Have you ever attempted to compensate for your speakers' lack of treble by adjusting the treble output on your outboard gear? And were you concerned about potential damage, especially to the tweeters? On this episode of Ask The Expert, we take a look at whether this is a viable solution to a common problem, and whether there's really cause for concern.
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Can increasing treble in my pre-amplifier compensate for a lack of treble in my loudspeakers?
For this episode, we have a very interesting case study from an owner of a set of Dynaudio Audience 9's, Audience 10's and Audience Centre speakers. The gentleman in question has had his Dynaudio speakers for more than 20 years and has noticed that he's gradually losing treble in his speakers.
In his pre-amplifier there's the option to increase or decrease the bass and treble. The question is then: will increasing the treble on the pre-amplifier help to compensate for the missing treble from the speakers themselves? And if so, how much should this treble be increased? Can it it be damaging?
First and foremost, it really depends on how loudly you're playing, because such a treble setting on your pre-amp is basically an increase in level at a certain frequency, or above a certain frequency. If you're not playing loudly, then it's not an issue. You're unlikely to cause any damage.
If, however, you sometimes play your speakers very loudly, then increasing the treble will increase the amount high-frequency energy going to the speakers, which could indeed present a risk of damaging the tweeters, if you were to really overdo it. Having said that, turning up your pre-amp's treble control will obviously mostly increase the signal in the highest frequencies, which is less dangerous for your tweeters than you might think. In fact, it is among the lower frequencies that the most energy resides, meaning that excessive mid-to-low-frequency input actually presents greater risk than high-frequency energy – even to your your tweeters.
What this means is that increasing the treble on your pre-amp is relatively low-risk, making this a fairly viable option for regaining some of the lost treble in your loudspeakers. One thing to consider is that the increase in treble that you're applying from the amplifier might not be at the same frequencies as where your speakers' tweeters are actually lacking, so it's up for discussion how effective this solution. Indeed, the absolute ideal solution would be, quite simply, to replace the tweeters entirely, thus ensuring the best possible sound for years and years to come.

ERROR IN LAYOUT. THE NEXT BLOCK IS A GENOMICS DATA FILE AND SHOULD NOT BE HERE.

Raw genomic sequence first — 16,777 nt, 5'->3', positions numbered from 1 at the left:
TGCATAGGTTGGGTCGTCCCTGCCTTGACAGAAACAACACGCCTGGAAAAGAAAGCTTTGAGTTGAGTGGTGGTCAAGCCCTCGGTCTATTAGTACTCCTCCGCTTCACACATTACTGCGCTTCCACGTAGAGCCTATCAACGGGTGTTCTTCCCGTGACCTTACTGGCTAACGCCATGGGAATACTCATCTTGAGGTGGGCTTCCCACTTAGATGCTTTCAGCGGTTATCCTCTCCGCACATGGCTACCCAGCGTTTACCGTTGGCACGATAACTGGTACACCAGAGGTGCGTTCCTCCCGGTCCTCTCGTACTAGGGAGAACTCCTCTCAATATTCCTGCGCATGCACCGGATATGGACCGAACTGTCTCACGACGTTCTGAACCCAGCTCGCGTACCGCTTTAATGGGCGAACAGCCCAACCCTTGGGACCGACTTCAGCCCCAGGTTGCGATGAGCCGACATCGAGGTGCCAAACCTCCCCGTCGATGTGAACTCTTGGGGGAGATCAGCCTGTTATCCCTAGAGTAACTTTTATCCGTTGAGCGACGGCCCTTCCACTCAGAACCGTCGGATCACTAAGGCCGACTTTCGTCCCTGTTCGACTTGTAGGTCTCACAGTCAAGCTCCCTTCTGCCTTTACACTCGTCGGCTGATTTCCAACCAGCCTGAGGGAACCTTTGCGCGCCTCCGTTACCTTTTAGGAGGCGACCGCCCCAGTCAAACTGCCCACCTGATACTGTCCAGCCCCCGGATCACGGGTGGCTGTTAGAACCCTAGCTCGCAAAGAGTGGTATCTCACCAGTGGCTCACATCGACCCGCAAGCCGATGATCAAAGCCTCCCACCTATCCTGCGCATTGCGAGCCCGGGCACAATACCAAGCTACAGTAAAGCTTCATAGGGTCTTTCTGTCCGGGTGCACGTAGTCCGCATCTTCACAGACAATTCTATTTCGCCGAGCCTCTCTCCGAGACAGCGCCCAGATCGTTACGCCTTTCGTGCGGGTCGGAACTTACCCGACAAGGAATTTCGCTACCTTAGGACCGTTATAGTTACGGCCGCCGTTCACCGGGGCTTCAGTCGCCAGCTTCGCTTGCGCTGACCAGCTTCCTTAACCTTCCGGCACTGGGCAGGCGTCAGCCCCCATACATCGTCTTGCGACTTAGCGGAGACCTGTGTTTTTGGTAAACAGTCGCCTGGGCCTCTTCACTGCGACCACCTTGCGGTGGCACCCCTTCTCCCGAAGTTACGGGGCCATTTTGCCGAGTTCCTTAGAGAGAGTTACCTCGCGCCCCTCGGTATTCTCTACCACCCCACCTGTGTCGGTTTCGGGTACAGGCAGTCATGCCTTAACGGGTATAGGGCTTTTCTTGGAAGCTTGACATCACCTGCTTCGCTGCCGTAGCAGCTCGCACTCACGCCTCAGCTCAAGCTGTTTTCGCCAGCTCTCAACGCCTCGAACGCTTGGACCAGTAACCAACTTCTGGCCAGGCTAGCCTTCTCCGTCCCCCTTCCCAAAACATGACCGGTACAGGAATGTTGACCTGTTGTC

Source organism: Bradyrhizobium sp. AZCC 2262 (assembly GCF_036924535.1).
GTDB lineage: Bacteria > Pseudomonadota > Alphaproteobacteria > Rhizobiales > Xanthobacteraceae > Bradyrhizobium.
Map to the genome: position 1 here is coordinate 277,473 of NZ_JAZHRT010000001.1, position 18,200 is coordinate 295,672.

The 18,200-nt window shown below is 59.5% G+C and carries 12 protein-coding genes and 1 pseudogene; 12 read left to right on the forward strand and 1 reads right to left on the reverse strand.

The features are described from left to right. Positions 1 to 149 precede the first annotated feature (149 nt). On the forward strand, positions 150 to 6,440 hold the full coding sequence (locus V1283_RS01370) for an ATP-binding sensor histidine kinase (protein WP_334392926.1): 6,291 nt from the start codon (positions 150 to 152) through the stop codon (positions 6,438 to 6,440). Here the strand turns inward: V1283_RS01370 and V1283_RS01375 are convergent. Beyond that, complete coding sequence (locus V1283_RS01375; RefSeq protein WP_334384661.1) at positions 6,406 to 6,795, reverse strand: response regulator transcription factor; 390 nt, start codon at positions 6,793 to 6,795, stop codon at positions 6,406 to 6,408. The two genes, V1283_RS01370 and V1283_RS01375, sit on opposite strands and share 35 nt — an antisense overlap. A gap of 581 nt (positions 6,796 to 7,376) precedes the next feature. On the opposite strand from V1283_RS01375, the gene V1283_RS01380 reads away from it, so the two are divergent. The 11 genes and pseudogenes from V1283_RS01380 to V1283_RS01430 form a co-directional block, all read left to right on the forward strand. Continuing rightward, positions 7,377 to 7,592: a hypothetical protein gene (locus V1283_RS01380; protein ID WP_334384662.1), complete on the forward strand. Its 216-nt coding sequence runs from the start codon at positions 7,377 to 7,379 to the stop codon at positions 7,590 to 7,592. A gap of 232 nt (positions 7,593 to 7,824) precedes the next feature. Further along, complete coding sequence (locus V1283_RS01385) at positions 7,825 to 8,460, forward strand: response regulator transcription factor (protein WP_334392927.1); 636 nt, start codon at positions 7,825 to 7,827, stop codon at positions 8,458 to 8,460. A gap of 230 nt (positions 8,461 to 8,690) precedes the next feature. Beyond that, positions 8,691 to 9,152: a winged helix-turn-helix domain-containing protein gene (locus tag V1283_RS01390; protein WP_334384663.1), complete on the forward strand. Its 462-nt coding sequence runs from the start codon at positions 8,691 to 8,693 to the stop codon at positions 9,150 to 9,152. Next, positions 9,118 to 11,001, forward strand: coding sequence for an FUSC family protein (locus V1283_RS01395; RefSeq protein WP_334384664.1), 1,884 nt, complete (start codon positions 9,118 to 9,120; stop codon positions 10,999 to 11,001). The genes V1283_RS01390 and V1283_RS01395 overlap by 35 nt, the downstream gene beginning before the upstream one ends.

Can too much treble burn out my tweeters?
On a similar topic, people are often worried about burning out tweeters when playing loudly, and especially with increased treble from their other gear. But does this sort of scenario actually give cause for concern? Well, yes and no. First of all, what typically burns out tweeters is, in fact, not too much treble but – as we explained earlier – excessive mid-to-low-frequency input. We'll elaborate on why that is the case now.
When you drive your speakers too hard, the amplifier clips, because it is unable to put out the energy required by your speaker's the woofers. At some point, your amplifier simply reaches a point where it can’t play any louder, and therefore it will being to clip.
By "clipping" we mean that, instead of producing a nice, clean sine wave, the top of the waves become "clipped." Those harsh edges of the clipped signal occur at very high frequencies, meaning that you've now taken what was bass energy and directed it towards the tweeters in the form of clipped sound waves. It's this clipped energy in the low frequencies that ends up in the tweeter, and which can often damage the tweeters. Excessive energy in the high frequencies themselves is rarely to blame, contrary to this seeming more logical.
So again, there's little risk of damaging the tweeters simply by increasing pre-amp treble, but fully replacing the tweeters is the better and more viable long-term solution.
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